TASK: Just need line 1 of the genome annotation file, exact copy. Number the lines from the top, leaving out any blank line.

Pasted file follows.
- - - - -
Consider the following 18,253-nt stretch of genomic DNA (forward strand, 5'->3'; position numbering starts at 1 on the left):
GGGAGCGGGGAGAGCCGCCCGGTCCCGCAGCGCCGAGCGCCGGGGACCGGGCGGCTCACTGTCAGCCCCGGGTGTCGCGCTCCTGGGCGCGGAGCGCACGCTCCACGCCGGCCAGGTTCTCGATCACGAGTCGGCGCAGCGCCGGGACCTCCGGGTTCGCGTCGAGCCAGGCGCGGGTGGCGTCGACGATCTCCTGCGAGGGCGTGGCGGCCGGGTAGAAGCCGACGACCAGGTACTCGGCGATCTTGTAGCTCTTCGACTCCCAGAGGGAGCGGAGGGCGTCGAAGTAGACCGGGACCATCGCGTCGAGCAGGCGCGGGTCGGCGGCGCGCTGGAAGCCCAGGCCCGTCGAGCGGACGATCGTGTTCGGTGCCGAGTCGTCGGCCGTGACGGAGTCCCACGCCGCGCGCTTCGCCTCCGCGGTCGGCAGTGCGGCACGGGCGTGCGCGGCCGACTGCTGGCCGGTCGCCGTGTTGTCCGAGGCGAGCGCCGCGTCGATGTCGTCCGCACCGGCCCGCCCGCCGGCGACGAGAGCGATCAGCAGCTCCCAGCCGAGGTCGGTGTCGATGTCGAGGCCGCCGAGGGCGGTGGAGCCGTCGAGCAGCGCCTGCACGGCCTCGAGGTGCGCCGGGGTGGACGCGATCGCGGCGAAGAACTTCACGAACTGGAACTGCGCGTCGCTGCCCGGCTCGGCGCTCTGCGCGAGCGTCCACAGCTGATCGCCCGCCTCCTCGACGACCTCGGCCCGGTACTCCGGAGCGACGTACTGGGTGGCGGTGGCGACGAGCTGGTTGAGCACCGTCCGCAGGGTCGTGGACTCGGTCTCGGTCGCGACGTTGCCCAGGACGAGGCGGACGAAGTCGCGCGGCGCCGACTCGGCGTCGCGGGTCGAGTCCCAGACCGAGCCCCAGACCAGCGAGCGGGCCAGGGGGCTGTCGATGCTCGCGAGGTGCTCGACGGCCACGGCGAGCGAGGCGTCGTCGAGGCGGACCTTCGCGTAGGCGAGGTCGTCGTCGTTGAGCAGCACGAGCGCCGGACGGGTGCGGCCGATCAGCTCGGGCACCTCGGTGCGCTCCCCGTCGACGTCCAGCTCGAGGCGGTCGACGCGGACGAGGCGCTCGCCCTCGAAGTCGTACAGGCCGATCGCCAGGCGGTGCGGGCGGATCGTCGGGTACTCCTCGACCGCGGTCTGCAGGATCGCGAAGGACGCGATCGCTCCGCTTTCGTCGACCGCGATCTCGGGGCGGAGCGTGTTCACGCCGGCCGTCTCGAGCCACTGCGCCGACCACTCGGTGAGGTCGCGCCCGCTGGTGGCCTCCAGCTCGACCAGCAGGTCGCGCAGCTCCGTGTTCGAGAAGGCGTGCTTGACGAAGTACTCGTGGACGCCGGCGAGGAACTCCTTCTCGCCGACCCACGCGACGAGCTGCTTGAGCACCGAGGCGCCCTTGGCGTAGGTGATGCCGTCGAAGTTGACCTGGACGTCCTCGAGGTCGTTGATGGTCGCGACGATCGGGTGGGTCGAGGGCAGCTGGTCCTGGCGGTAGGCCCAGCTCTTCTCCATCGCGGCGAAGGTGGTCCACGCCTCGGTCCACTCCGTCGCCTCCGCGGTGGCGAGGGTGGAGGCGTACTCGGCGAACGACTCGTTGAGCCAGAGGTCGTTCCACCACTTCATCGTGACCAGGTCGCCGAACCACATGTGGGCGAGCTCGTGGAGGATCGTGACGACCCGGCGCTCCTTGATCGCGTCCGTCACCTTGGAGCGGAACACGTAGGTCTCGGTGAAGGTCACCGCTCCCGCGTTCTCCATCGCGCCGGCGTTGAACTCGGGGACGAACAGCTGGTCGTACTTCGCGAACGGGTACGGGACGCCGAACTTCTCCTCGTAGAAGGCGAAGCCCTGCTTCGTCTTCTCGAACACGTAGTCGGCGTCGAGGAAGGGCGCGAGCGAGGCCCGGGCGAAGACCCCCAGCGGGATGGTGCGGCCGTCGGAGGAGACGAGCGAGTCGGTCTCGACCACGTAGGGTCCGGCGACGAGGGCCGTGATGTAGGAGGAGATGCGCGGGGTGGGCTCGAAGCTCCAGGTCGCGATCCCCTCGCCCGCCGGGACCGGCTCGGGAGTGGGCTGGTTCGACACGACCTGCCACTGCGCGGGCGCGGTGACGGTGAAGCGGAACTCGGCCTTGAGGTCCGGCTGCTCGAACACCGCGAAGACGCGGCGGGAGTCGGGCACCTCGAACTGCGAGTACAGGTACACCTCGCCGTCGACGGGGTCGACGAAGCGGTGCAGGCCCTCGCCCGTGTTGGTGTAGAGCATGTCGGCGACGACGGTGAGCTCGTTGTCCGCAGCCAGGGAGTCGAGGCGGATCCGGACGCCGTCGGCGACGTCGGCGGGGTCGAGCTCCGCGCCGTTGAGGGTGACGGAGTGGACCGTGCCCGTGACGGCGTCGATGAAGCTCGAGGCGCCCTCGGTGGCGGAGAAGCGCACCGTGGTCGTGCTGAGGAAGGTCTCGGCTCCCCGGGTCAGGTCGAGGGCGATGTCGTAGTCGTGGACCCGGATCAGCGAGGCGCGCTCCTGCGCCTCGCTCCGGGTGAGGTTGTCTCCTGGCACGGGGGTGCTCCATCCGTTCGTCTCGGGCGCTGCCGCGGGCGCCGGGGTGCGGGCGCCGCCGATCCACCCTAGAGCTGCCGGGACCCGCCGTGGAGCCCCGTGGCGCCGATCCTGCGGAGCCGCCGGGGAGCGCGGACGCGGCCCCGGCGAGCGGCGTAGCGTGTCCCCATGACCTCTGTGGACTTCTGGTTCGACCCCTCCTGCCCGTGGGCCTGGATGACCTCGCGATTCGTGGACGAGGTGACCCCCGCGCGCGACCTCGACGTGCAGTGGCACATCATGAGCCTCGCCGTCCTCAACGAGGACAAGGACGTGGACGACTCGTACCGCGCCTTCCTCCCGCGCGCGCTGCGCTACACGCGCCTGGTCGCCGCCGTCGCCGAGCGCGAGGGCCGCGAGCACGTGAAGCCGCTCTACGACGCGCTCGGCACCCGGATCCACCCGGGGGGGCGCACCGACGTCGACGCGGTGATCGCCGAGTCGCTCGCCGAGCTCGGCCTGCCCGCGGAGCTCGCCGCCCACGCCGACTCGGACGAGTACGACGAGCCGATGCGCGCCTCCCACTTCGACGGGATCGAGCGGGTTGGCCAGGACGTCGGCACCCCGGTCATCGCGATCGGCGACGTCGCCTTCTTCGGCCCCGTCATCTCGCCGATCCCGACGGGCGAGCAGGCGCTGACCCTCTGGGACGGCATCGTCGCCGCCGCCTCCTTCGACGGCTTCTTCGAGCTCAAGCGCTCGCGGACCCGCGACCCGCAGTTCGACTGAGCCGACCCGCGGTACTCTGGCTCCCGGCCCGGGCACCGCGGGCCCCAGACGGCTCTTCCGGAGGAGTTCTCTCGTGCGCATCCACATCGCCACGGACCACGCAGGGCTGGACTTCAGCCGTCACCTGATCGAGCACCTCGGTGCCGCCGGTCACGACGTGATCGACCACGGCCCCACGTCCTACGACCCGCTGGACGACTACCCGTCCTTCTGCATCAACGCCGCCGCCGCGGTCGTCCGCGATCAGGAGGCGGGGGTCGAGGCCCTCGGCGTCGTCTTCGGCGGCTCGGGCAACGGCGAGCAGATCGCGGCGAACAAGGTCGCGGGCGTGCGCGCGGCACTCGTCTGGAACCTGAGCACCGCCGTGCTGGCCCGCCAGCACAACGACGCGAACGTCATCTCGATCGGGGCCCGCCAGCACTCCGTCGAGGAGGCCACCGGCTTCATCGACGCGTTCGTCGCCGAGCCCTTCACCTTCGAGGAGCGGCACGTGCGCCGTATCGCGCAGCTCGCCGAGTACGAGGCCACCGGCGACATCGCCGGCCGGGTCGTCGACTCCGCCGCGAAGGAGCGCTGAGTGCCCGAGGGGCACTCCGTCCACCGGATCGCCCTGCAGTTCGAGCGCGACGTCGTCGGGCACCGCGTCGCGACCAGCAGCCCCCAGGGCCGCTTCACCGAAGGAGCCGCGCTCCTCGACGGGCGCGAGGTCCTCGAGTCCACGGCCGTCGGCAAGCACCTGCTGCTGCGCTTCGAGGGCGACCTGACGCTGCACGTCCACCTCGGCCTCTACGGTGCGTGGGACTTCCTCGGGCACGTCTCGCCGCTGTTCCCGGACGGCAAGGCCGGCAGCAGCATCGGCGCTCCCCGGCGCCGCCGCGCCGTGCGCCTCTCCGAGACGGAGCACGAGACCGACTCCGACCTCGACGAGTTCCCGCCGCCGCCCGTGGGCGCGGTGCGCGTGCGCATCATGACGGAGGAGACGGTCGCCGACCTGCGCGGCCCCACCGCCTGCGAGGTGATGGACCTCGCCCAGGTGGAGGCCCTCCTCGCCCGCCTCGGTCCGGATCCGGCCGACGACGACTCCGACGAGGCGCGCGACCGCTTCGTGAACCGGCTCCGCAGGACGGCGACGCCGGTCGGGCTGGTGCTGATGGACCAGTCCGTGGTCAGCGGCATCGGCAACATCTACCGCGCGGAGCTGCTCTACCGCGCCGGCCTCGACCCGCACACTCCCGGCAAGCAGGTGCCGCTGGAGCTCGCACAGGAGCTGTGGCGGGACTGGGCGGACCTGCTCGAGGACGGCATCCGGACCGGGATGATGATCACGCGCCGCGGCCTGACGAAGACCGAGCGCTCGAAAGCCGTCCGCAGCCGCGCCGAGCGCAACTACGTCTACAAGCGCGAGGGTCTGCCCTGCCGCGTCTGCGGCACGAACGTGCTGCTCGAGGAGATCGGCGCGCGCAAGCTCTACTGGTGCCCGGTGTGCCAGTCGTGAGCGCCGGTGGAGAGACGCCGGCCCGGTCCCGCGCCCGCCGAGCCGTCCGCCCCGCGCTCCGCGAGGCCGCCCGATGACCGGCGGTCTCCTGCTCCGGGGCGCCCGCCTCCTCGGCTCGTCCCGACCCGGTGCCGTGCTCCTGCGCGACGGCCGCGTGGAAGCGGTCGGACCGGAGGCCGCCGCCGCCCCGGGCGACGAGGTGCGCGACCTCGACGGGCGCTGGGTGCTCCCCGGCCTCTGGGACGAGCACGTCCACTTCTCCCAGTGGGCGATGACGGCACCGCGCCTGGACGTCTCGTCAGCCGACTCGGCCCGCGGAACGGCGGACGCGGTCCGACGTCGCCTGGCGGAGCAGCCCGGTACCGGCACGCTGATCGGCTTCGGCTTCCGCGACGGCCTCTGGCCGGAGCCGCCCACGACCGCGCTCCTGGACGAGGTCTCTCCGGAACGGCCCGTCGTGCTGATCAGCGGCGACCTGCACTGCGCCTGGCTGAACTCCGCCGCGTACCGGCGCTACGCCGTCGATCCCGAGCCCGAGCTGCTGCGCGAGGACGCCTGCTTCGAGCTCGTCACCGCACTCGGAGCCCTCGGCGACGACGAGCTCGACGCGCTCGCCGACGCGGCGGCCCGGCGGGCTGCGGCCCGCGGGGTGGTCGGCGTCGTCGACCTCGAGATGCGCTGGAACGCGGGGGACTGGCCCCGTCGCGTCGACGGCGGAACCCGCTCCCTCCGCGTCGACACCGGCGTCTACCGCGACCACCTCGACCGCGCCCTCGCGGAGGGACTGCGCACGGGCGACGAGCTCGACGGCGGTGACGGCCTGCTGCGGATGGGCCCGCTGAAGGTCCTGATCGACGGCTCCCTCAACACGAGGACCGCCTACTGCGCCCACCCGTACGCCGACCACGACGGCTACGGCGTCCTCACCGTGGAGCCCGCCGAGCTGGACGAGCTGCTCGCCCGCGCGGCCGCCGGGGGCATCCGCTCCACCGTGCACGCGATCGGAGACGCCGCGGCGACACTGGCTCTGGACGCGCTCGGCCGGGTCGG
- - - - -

Consider the following 18,253-nt stretch of genomic DNA (forward strand, 5'->3'; position numbering starts at 1 on the left):